MARYSVILLE — Shoultes Elementary’s program of school plays marked its fifth year with support from parents and community members on March 21-22, as Kathryn Schultz Miller’s adaptation for elementary school children of “Peter Pan” returned to the Shoultes stage under the direction of school librarian Nancy Hammer, who started the play program.
“These productions do not happen by themselves,” said Hammer, who expressed her appreciation to the Shoultes School Choir, as directed by Barb Thornlund, as well as the Shoultes PTSA for funding not only the royalty payments to perform the play, but also the purchases of additional and replacement costumes this year. “In the back corner, there’s a young man by the name of Adam Butler who deserves a hand for our sound system, since in the past, audience members have barely been able to hear some of the lines.”
Shoultes fifth-grader Billy Roscoe, one of the four actors who played Peter Pan, not only worked as a backup sound technician, but also served as an understudy this year, after Hammer had been trying to get him onstage since the third grade. He and fellow fifth-grader Mario Ebied, who played Captain Hook, made their debut on the Shoultes stage this year, but won’t be able to return next year, since they’ll have graduated into middle school.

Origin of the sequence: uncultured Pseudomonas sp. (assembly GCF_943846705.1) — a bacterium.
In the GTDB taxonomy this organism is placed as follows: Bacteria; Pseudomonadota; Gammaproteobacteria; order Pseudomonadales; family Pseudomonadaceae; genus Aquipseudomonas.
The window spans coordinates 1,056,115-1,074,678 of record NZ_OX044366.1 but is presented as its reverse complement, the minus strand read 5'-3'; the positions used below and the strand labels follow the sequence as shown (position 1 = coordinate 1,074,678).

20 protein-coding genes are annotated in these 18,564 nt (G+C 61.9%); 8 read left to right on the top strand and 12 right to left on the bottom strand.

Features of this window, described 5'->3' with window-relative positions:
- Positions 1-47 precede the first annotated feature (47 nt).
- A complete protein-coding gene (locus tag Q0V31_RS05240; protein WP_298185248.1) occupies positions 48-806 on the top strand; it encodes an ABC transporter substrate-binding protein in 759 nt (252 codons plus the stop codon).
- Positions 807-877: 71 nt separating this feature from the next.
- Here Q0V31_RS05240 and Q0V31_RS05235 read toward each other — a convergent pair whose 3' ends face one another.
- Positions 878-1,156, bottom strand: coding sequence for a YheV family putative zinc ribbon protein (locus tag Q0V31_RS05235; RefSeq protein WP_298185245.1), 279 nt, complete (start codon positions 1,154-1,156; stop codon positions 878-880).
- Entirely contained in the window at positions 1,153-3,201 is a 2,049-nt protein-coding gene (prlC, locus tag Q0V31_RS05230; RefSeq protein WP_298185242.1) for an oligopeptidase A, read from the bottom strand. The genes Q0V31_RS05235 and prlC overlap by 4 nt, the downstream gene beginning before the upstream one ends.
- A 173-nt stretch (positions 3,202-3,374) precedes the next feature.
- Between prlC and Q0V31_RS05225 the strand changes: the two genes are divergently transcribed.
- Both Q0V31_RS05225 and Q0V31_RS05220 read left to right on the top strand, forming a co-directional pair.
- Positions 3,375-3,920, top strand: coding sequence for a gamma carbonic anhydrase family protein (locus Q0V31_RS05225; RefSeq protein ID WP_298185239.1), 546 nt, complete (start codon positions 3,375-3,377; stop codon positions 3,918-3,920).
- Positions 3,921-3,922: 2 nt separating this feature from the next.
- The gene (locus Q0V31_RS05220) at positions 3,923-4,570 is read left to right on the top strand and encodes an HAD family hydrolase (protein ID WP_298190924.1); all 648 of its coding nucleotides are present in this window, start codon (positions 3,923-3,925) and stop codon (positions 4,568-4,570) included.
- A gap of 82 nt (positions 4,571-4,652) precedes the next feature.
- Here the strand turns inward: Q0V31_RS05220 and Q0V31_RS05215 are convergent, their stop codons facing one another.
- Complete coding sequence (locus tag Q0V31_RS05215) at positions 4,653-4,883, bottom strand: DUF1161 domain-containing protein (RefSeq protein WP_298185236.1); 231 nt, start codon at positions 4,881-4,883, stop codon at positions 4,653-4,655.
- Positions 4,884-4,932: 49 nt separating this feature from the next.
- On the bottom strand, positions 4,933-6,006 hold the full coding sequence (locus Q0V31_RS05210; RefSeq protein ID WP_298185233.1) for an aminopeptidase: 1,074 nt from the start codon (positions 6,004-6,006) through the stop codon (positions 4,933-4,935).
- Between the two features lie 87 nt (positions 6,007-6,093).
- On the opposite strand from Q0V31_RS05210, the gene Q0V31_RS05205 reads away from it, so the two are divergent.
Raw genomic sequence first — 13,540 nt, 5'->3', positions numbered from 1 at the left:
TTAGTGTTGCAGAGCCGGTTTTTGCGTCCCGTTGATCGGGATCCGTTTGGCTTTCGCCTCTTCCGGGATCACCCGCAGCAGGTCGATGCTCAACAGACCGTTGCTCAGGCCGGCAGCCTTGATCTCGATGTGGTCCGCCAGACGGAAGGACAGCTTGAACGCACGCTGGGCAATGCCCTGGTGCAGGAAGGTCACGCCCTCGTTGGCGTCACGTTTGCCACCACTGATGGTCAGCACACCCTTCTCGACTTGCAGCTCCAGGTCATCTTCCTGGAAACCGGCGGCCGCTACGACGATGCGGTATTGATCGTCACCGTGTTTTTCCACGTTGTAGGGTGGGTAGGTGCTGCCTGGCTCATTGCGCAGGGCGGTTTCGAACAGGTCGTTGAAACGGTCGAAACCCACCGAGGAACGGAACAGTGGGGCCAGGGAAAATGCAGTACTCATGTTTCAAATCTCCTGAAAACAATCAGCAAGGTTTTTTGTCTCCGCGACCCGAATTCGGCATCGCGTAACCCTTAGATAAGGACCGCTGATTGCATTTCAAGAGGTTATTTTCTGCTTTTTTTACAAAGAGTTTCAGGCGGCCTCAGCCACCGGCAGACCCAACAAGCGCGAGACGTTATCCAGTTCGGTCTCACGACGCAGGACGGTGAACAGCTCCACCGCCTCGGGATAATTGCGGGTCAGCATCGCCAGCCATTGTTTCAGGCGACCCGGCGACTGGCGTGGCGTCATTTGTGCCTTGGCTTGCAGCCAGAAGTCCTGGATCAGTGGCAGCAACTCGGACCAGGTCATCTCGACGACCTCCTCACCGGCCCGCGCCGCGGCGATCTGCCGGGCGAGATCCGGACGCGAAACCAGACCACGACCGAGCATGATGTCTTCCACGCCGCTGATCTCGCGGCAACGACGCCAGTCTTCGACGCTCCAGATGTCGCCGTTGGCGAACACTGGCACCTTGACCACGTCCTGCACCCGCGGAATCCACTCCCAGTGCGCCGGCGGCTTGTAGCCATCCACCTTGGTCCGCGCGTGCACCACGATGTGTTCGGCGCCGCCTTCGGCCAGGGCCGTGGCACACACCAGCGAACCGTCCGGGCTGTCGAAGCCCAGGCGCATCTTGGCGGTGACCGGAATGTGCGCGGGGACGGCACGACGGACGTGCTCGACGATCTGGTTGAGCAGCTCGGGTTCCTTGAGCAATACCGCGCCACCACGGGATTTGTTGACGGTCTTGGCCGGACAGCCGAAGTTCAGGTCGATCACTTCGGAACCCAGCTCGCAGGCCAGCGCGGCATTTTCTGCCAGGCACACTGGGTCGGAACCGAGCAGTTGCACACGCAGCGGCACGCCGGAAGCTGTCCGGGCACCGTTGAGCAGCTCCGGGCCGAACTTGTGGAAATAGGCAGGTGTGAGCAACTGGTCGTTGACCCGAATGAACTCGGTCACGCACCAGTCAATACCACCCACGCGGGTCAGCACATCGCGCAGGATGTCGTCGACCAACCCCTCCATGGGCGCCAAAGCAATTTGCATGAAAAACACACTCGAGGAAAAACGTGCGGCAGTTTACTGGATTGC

“I’ve been in the choir before, but not the plays,” Roscoe said. “They were cool when I watched them, so I decided I wanted to be in one, even though I was scared that I would go up there and forget a bunch of lines.”
Neither Roscoe nor Ebied drew blanks onstage, even though Ebied deemed the memorization of the script to be one of his most challenging tasks.
“It was also really hot, because I was wearing a thick costume and standing in back with lots of people,” said Ebied, who opted to try out for the role of Captain Hook because of how well he could do the voice. “It was nice to be introduced and recognized, though.”
“I was happy to show what we’d done to the kindergarteners and first-graders,” Roscoe said. “They were probably pretty entertained.”
Hammer lauded her young cast for developing by leaps and bounds since they began rehearsals in January.
“The team spirit they built was amazing,” Hammer said. “Some of them might have known each other from the playgrounds at recess when they started, but they worked out such a camaraderie and took such good care of each other. By the time of our dress rehearsals, I was getting emotional because they were so perfect. They knew exactly what to do.”
Next year will see “The Wizard of Oz” return to the Shoultes stage, and both Roscoe and Ebied offered some advice for the young actors who will step up next year.
“Don’t stress out over it,” Roscoe said. “Just practice and do your best.”
“If you get nervous, just think of it like nobody’s there,” Ebied said. “Try it before you judge yourself unable to do it.”